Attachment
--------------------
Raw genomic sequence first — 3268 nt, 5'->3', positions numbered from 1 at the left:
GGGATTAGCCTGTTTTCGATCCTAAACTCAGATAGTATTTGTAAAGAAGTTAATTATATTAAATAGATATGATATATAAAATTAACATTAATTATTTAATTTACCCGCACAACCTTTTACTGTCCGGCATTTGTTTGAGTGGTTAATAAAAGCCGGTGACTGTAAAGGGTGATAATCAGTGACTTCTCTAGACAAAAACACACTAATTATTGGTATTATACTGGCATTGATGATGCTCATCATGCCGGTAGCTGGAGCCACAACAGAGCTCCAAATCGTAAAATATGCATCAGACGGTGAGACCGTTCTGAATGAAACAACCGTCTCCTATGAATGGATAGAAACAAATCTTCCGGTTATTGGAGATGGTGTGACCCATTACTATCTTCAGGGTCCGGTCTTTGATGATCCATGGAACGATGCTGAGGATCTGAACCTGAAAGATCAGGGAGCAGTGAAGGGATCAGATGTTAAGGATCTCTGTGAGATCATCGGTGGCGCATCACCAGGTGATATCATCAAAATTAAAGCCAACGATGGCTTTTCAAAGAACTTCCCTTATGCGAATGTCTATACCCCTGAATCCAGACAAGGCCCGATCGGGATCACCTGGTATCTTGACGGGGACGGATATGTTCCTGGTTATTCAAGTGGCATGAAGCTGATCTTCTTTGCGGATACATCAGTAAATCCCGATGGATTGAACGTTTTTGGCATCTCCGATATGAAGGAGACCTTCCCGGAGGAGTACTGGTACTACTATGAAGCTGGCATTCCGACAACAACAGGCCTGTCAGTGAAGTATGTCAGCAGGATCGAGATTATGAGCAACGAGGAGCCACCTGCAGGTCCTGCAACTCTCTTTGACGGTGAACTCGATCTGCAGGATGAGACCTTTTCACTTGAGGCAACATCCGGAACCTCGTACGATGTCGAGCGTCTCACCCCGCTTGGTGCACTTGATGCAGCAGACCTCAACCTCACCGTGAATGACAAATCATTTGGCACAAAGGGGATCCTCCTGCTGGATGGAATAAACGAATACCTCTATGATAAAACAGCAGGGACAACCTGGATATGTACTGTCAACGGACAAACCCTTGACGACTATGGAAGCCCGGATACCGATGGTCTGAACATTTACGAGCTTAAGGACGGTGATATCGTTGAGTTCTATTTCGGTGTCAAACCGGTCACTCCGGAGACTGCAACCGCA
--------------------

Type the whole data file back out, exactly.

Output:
Raw genomic sequence first — 3268 nt, 5'->3', positions numbered from 1 at the left:
GGGATTAGCCTGTTTTCGATCCTAAACTCAGATAGTATTTGTAAAGAAGTTAATTATATTAAATAGATATGATATATAAAATTAACATTAATTATTTAATTTACCCGCACAACCTTTTACTGTCCGGCATTTGTTTGAGTGGTTAATAAAAGCCGGTGACTGTAAAGGGTGATAATCAGTGACTTCTCTAGACAAAAACACACTAATTATTGGTATTATACTGGCATTGATGATGCTCATCATGCCGGTAGCTGGAGCCACAACAGAGCTCCAAATCGTAAAATATGCATCAGACGGTGAGACCGTTCTGAATGAAACAACCGTCTCCTATGAATGGATAGAAACAAATCTTCCGGTTATTGGAGATGGTGTGACCCATTACTATCTTCAGGGTCCGGTCTTTGATGATCCATGGAACGATGCTGAGGATCTGAACCTGAAAGATCAGGGAGCAGTGAAGGGATCAGATGTTAAGGATCTCTGTGAGATCATCGGTGGCGCATCACCAGGTGATATCATCAAAATTAAAGCCAACGATGGCTTTTCAAAGAACTTCCCTTATGCGAATGTCTATACCCCTGAATCCAGACAAGGCCCGATCGGGATCACCTGGTATCTTGACGGGGACGGATATGTTCCTGGTTATTCAAGTGGCATGAAGCTGATCTTCTTTGCGGATACATCAGTAAATCCCGATGGATTGAACGTTTTTGGCATCTCCGATATGAAGGAGACCTTCCCGGAGGAGTACTGGTACTACTATGAAGCTGGCATTCCGACAACAACAGGCCTGTCAGTGAAGTATGTCAGCAGGATCGAGATTATGAGCAACGAGGAGCCACCTGCAGGTCCTGCAACTCTCTTTGACGGTGAACTCGATCTGCAGGATGAGACCTTTTCACTTGAGGCAACATCCGGAACCTCGTACGATGTCGAGCGTCTCACCCCGCTTGGTGCACTTGATGCAGCAGACCTCAACCTCACCGTGAATGACAAATCATTTGGCACAAAGGGGATCCTCCTGCTGGATGGAATAAACGAATACCTCTATGATAAAACAGCAGGGACAACCTGGATATGTACTGTCAACGGACAAACCCTTGACGACTATGGAAGCCCGGATACCGATGGTCTGAACATTTACGAGCTTAAGGACGGTGATATCGTTGAGTTCTATTTCGGTGTCAAACCGGTCACTCCGGAGACTGCAACCGCA